Having said that, one thing I’ve always wanted to do is track down the inspirations for the specific models, since I think that at least a few of them are based on photos of given individuals. The one-horned rhino of 1961, I’ve always thought, was based on a famous rhino that lived at London Zoo, but I can’t confirm this. In fact there’s hardly any information out there on what the model-makers were looking at during the design stage, and I think that (as noted above) they were sometimes creating the models freehand, or at least after sketching the animal and coming up with a design that worked. A 1965 photo shows model-maker George Ford sculpting a model (of an African elephant) from life – the elephant is in what seems to be London Zoo. The elephant he’s sculpting is surely the prototype of the iconic model elephant Britains released in 1965, a very smooth-skinned but highly popular piece that was still in production in 1999.
Anyway… fast forward to the late 1980s (my most formative years) and toyshops the length and breadth of the land were offering a range of 35 zoo animals, all relatively familiar as animals go. Various more obscure animals had come and gone by this time. Some of these are relatively rare and sought after today, including the platypus, eland, black panther and warthog. A baboon, several baby bears, baby crocodiles, a set of chimpanzees (designed to be sat on chairs for a ‘tea party’), penguins, a giant anteater and others came and went during the 60s and 70s.
Many of the figures underwent a change over the years, more recent versions being made of different plastics or being quite different in look and proportions. Compare the two American bison shown here: one came into being in 1961, the other in 1980. The Malayan tapir can be found in several versions: over time, it became stockier, bigger and altogether more realistic… though none of this saved it from deletion in 1985. Indeed a number of models were phased out and deleted, perhaps because they weren’t especially popular. In addition to those listed above were the flamingo, stork, wild boar, okapi and griffon vulture. Meanwhile, the lions, polar bears, zebras, gorillas, giant tortoises, kangaroos, sea lions and walruses, among others, saw replacement by improved versions.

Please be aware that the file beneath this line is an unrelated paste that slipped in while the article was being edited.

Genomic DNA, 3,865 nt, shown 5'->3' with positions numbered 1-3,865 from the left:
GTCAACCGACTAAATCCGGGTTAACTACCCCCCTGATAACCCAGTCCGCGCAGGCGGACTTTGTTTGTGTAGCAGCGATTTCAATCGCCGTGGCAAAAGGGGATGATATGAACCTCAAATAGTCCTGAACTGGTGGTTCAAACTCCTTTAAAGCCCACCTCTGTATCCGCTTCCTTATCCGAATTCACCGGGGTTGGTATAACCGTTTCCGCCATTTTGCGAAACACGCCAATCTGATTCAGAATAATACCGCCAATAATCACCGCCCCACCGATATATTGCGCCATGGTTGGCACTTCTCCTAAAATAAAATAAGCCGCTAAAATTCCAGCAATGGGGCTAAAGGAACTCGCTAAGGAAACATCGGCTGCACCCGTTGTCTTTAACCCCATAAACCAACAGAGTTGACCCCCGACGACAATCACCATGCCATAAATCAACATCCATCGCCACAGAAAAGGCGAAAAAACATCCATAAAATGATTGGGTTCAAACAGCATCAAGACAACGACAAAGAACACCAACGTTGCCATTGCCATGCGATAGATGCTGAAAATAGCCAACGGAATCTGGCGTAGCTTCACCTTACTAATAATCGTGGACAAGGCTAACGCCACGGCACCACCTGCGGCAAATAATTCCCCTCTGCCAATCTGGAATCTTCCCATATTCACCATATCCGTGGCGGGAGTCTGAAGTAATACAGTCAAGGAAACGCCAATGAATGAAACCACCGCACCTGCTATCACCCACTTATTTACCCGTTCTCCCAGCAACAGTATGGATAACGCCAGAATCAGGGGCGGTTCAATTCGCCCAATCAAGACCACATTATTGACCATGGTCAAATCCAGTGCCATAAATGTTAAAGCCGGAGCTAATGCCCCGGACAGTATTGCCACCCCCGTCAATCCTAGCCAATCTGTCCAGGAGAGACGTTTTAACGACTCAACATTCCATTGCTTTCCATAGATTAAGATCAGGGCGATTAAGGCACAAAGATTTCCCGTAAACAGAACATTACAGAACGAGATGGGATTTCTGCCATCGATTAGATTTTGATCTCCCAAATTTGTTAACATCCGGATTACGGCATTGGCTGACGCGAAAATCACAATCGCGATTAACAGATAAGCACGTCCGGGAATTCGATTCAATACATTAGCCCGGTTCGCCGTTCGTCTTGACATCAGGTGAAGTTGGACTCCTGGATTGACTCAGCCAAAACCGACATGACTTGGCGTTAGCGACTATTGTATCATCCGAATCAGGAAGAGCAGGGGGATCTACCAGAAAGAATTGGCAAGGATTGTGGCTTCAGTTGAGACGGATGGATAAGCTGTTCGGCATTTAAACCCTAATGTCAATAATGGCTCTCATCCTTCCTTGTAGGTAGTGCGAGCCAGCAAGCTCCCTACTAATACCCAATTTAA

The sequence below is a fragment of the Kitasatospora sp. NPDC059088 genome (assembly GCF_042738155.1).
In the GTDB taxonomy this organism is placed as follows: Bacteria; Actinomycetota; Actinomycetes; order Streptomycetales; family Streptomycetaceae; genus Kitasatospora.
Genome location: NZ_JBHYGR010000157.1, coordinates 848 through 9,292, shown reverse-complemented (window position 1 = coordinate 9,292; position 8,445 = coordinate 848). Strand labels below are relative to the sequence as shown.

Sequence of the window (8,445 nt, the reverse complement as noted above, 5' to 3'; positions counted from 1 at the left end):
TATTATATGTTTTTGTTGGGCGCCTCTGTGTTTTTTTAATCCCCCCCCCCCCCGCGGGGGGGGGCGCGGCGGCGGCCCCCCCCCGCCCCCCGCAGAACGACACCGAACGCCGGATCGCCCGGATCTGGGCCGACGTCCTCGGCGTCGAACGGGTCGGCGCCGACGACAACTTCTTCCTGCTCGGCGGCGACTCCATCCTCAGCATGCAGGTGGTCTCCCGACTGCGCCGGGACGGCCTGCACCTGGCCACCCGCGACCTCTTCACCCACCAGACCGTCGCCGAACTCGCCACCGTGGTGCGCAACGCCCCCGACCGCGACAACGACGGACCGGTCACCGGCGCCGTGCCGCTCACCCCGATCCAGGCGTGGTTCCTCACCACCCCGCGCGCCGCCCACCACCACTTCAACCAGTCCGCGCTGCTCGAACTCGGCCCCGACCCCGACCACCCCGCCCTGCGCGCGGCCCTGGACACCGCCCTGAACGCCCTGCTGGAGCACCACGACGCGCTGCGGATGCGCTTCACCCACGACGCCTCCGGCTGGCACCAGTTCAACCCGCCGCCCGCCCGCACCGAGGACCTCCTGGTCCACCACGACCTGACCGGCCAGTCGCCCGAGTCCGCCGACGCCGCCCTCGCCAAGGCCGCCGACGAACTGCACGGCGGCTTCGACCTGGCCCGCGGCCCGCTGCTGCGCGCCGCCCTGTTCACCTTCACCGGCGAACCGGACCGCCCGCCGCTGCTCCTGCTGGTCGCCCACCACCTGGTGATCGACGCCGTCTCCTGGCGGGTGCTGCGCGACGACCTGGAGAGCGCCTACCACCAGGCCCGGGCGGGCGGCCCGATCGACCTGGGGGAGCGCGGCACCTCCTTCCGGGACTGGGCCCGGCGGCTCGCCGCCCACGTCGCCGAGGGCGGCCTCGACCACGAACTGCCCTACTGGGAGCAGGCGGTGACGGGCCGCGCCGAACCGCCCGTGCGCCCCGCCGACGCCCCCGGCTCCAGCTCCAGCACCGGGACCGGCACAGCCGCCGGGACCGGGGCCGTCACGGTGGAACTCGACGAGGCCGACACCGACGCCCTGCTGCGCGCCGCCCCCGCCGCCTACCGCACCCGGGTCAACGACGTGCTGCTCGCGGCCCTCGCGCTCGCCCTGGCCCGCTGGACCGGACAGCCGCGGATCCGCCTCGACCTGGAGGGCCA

Anyway, there are several reasons for the changes observed in those models that were kept in production. Manufacture switched to China in 1991 for economic reasons, and post-1991 models thus have a somewhat different look (they are shinier and slightly translucent) but more elaborate, finer colour schemes. Also of note is that, by the late 1960s, the older plastic moulds had begun to deteriorate, meaning that replacement was unavoidable (Cole 2004).
‘Multi-part models’: of separate bases, mobile necks and jaws, antlers, tusks and elephant ears. Improvements in moulding techniques and knowhow also resulted in changes. Starting in 1956, Herald had begun to produce horses that plugged into a separate moulded base (a small replica of the imagined environment), this meaning that dynamic poses could be adopted by pieces that could never stand unassisted. Several zoo animals produced from 1961 onwards also had separate bases, namely a baby giraffe, baboon, flamingo, stork, and a standing (and bizarrely proportioned) baby bear (originally a brown bear, later changed to a polar bear).
The 1961 adult giraffe was replaced in 1972 by a version with a mobile neck, ditto for an ostrich which replaced a smaller, static figure of 1960; an adult crocodile with a mobile lower jaw was also introduced in 1972 and replaced the crude 1961 version without that feature. Then there are the several elephants where the ears, and later the tusks and the entire head, were created as separate components that could be slotted on or bolted together via the use of plastic plugs and sockets, no metal pins being required. A red deer stag with detachable antlers saw production in 1971 – a huge improvement on the crude deer that had been available since 1960. A moose with detachable antlers was introduced later, in 1977.